Measured E2 concentrations in serum pools from ovary-intact female, OVX, and OVX+E2-treated mice are presented in Table 3. The Siemens CT RIA was not included in this Method Comparison Study, to conserve precious sample pool volumes and because the kit did not demonstrate good parallelism to the standard curve in the Recovery Study (Table 2). Results showed that values from intact, OVX, and OVX+E2-treated mouse pools varied by several fold among the kits tested. Only three kits were able to detect serum E2 in intact female mice (CalBiochem, DiaSorin, and BioVendor). However, values from the BioVendor EIA were considerably higher than data collected from other kits examined and did not correlate to samples measured by GC/MSMS [correlation coefficient (r2) = 0.002]. DiaSorin RIA (r2 = 0.983) and CalBiotech EIA (r2 = 0.969) showed the best correlation to GC/MSMS.
The present study demonstrates that commercial E2 kit performance can vary greatly for mouse serum, as far as recovery and accuracy. Our results showed that two kits (DiaSorin and CalBiotech) performed the best overall vs. the other kits examined. Both kits correlated very well to GC/MSMS, and E2-spiked mouse serum pools were parallel to each respective standard curve. Unfortunately, while this evaluation was ongoing, the Core was notified that the DiaSorin Kit was to be discontinued. Therefore, based on the present findings the CalBiotech EIA was implemented by the Ligand Core for measuring E2 in mouse serum. Also of note, the CalBiotech assay is sensitive (limit of detection = 3 pg/ml) and requires minimal sample volume (25 μl/well), which enhance the utility of the assay for the mouse, where limited samples volume is a critical issue.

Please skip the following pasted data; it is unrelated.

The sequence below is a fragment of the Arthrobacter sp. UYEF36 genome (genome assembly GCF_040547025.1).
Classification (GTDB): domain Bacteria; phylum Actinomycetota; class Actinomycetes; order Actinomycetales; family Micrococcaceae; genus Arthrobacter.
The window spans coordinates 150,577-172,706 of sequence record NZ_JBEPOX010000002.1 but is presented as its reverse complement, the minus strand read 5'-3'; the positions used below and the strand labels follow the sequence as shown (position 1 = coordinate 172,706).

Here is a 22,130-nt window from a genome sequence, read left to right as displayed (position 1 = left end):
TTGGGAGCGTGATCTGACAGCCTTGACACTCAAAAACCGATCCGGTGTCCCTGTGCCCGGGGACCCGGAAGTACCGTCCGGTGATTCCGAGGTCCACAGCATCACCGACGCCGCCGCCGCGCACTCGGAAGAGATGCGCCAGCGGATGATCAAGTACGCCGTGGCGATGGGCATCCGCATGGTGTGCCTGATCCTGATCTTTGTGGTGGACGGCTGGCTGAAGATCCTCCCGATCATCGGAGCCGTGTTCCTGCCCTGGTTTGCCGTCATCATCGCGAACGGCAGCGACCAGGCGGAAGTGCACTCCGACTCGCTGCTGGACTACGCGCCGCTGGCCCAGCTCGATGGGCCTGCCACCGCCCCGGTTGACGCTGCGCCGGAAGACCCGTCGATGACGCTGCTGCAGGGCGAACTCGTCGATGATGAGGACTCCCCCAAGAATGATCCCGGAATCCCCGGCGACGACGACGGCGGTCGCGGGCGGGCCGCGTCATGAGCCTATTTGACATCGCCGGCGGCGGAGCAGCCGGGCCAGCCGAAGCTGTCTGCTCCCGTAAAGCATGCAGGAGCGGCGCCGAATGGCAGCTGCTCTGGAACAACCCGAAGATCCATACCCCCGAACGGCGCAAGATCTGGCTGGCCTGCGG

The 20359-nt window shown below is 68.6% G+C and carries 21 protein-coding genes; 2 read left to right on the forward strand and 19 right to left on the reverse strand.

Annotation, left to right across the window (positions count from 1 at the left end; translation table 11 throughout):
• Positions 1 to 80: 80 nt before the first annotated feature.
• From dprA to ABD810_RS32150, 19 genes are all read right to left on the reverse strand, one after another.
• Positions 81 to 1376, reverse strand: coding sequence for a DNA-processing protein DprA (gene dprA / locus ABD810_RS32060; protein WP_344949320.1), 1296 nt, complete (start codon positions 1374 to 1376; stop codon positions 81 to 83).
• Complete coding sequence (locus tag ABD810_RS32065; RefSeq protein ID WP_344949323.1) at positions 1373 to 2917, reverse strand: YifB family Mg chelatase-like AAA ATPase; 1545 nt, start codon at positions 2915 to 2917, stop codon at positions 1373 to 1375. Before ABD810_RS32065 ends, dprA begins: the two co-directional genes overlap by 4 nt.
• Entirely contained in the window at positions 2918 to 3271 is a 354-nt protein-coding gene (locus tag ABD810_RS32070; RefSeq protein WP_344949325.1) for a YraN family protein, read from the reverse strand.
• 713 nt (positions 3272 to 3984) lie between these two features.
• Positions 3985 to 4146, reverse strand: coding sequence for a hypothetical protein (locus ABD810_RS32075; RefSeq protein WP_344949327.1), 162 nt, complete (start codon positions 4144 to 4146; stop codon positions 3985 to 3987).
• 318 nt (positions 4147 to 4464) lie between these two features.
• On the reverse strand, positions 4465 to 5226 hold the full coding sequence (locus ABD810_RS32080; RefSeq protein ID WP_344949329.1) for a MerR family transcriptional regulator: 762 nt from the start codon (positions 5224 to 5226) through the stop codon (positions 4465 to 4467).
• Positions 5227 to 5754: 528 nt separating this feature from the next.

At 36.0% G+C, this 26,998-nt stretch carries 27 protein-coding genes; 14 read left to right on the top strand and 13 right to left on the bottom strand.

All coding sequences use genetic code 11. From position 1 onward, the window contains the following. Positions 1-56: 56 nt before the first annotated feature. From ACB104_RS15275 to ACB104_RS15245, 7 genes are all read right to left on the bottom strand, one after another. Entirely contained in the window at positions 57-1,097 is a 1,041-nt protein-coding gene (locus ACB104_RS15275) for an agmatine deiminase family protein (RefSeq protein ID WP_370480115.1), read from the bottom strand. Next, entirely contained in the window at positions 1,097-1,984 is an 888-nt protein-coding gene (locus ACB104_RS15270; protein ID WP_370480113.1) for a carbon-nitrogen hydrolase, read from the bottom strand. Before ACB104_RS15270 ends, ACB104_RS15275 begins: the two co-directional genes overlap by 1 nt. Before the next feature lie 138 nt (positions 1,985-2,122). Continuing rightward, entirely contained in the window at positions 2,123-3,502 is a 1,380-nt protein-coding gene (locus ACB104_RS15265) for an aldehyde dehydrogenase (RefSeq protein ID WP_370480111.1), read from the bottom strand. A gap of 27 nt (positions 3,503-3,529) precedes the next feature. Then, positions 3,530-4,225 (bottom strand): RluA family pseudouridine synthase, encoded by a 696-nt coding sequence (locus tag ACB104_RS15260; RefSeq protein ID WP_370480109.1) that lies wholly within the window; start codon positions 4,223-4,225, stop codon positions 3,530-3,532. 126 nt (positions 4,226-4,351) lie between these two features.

Although the DiaSorin and CalBiotech Kits performed better than the other assays tested, recovery from spiked samples was high (130–175%). It is likely that this observation reflects differences in serum matrix. Like most commercial steroid kits, the Diasorin RIA is designed for human samples and uses assay standards in human serum. The CalBiotech EIA is advertised as a Rat/Mouse kit, but also uses standards in human serum. Hormones (e.g. proteins, steroids) are measured in various biological fluids (e.g. serum, plasma, urine, cerebral spinal fluid, saliva, etc.) using immunoassay methods. The matrix of biological fluids plays an important role in assay performance (5), and it is recognized that an immunoassay designed for use in one biological fluid is not necessarily viable for others (6). Of importance to the present study, serum matrix can also play a significant role in assay validity for different species (5). A change in serum matrix can affect assay performance by altering antibody/antigen reaction kinetics or affecting antibody/antigen binding affinity, resulting in interference (falsely low signal) or cross-reactivity (falsely high signal) (1, 7, 8).